Thursday, November 18, 1999 Published at 16:03 GMT
Full text of Boris Yeltsin's speech
Boris Yeltsin points to his watch while waiting for Bill Clinton to take his seat
The following is the text of President Yeltsin's speech to the summit of the Organization for Security and Co-operation in Europe (OSCE) in Istanbul.
This OSCE summit is the last of the outgoing century, which means it can sum up the results of our joint activity, but also - what is even more important - elaborate common approaches to the future of Europe in the 21st Century.
Russia is firmly intent on businesslike co-operation in the context of this summit. I am convinced that both for Russia and for other members of the OSCE what is especially necessary is dialogue based on respect and not mutual recriminations and moralizing.
We all have an equal interest in stability and security throughout Europe. The years the OSCE has existed, and particularly this year, have given rise to great expectations and at the same time to powerful disappointments.
Europe has found itself confronted with fresh challenges - challenges of a global character, the nature of which is directly connected with changes in the international climate and the difficulties of seeking new models for co-operation.
Such dangers as breach of strategic stability, transnational crime and the spread of nuclear weapons are at this time topical for all European states.
Finally, we have all felt what evil international terrorism brings.
These challenges can be successfully met only by acting together.
We, Russia, are prepared to work with others. I am convinced that stability and security in Europe cannot be considered without taking Russia into account.
'No right to criticise Russia'
You have no right to criticise Russia over Chechnya.
A total of 1,580 people, the civilian population, suffered as a result of the bloody wave of terrorist acts that swept over Moscow and other towns and villages of our country.
The pain of this tragedy was felt by thousands of families in all corners of Russia. In the past three years, terrorists kidnapped 935 hostages - not just Russians, but Britons, Americans, Frenchmen.
Some 200 captives are still being held by bandits, and they are being subjected to terrible torture - one simply cannot remain indifferent.
A sense of proportion and humanitarian action are not issues for terrorists. Their aim is that of killing and destroying.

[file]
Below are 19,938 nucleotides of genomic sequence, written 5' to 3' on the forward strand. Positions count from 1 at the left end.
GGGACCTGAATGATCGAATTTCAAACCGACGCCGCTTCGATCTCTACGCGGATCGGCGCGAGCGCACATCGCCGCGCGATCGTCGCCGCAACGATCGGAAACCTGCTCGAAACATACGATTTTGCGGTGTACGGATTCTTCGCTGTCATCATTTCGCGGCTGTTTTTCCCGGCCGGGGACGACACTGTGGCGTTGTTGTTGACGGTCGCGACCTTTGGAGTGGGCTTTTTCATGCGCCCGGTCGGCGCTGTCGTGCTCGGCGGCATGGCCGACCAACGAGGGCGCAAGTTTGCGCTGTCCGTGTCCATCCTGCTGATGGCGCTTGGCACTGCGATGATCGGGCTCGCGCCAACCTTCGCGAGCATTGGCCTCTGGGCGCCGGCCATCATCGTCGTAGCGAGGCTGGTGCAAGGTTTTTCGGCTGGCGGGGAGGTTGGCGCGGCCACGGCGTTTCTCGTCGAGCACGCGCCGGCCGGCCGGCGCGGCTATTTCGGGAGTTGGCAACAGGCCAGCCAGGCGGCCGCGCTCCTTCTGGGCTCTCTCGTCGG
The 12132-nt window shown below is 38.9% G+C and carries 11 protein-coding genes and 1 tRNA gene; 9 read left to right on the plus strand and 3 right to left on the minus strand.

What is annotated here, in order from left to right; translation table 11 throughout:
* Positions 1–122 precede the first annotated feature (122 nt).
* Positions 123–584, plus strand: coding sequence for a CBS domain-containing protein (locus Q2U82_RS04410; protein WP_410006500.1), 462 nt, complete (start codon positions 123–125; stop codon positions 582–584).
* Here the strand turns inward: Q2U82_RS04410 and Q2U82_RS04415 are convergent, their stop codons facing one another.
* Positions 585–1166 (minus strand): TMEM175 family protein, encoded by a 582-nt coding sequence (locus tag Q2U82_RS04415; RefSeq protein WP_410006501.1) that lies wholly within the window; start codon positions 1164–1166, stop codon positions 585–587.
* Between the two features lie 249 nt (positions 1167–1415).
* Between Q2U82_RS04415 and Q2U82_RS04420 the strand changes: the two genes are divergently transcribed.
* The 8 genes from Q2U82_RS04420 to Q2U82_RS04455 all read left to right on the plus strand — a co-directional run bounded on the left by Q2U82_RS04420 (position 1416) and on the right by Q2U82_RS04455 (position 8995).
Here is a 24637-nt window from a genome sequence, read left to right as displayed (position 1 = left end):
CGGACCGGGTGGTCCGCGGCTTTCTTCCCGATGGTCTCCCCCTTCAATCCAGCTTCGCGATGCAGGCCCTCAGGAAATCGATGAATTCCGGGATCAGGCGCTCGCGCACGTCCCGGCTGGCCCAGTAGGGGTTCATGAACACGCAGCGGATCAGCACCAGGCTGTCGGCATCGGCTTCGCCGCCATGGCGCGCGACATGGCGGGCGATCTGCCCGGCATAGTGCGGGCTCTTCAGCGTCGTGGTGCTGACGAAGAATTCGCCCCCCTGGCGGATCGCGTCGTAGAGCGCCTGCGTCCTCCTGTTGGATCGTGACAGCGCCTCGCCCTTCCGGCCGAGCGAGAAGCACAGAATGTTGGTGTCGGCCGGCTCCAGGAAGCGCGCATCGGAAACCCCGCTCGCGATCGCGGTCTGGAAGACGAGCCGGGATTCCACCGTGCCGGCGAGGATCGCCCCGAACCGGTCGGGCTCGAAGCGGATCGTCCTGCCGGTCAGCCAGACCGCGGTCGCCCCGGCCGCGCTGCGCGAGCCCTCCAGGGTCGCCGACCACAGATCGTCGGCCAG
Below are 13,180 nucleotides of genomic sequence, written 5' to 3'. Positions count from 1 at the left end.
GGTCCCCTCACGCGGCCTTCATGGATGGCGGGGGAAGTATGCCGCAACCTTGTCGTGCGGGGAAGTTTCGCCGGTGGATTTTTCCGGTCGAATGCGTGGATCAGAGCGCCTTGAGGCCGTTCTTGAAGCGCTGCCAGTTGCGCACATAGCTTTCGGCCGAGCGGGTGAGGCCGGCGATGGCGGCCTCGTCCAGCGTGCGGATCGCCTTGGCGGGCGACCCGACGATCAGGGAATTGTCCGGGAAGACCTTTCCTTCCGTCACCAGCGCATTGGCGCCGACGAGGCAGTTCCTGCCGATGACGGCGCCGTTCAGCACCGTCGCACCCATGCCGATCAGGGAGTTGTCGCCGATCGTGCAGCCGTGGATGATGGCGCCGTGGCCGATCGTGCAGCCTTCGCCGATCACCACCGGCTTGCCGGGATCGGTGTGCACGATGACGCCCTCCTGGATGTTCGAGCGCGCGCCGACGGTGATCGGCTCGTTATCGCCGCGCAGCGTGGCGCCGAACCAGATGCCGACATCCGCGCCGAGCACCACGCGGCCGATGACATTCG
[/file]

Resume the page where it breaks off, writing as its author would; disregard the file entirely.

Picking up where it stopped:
We are grateful to those who at difficult times showed solidarity with us, with what the people of Russia are going through, and still are doing so.
Cancer of terrorism
At the same time, we do not accept the prescriptions of the so-called objective critics of Russia, those who have failed to understand that we are quite simply obliged to put a stop in good time to the spread of the cancerous tumour of terrorism, to stop it spreading far beyond the North Caucasus and even outside the Russian Federation.
Thousands of mercenaries, who have trained in camps on the territory of Chechnya as well as come in from abroad, are actually preparing to impose extremist ideas on the whole world.
We are well aware from which countries and through which countries the terrorists are receiving support. In the immediate future I shall be calling upon the leaders of these states to put a stop to this kind of activity.
International terrorism is throwing down a challenge, and not just to Russia.
It was not born in Russia and the terrorists' ultimate target is not at all the Caucasus.
No talks with 'bandits'
I would like to stress here that a lasting peace in the Chechen republic and so-called peace talks with the bandits are not the same thing, and I would ask everyone to make no mistake about that.
There will be no talks with bandits and murderers.
We want peace and a political solution to the situation in Chechnya.
To achieve this, there has to be complete elimination of the gangs, eradication of the terrorists or their prosecution.
Not all the ideas which have come up during discussion of the future of Europe seem well-founded to us.
I refer to calls for humanitarian intervention in the affairs of another state - a new idea, this - even when they are made under the pretext of defending human rights and freedoms.
We all already know to what disproportionate consequences this kind of intervention can lead - suffice to recall USA-led Nato aggression against Yugoslavia.
Now, on the threshold of a new era, it has become topical as never before that the principal commandment of our joint actions in Europe should be: "Do no harm!"
When signing today - and I stress the word today, because the Russian delegation is flying back later today - the European Security Charter, we regard it as a kind of code of honest and fair relations throughout OSCE, not just a code of rights, but also a code of mutual responsibility.
We see it as a guarantee of safe and happy life in our continent. We see it as our joint contribution to the formation of a multipolar world in the 21st Century. Russia is willing to share this responsibility with all the nations of Europe.
Source: Russian Public TV, Moscow, in Russian 18 Nov 99
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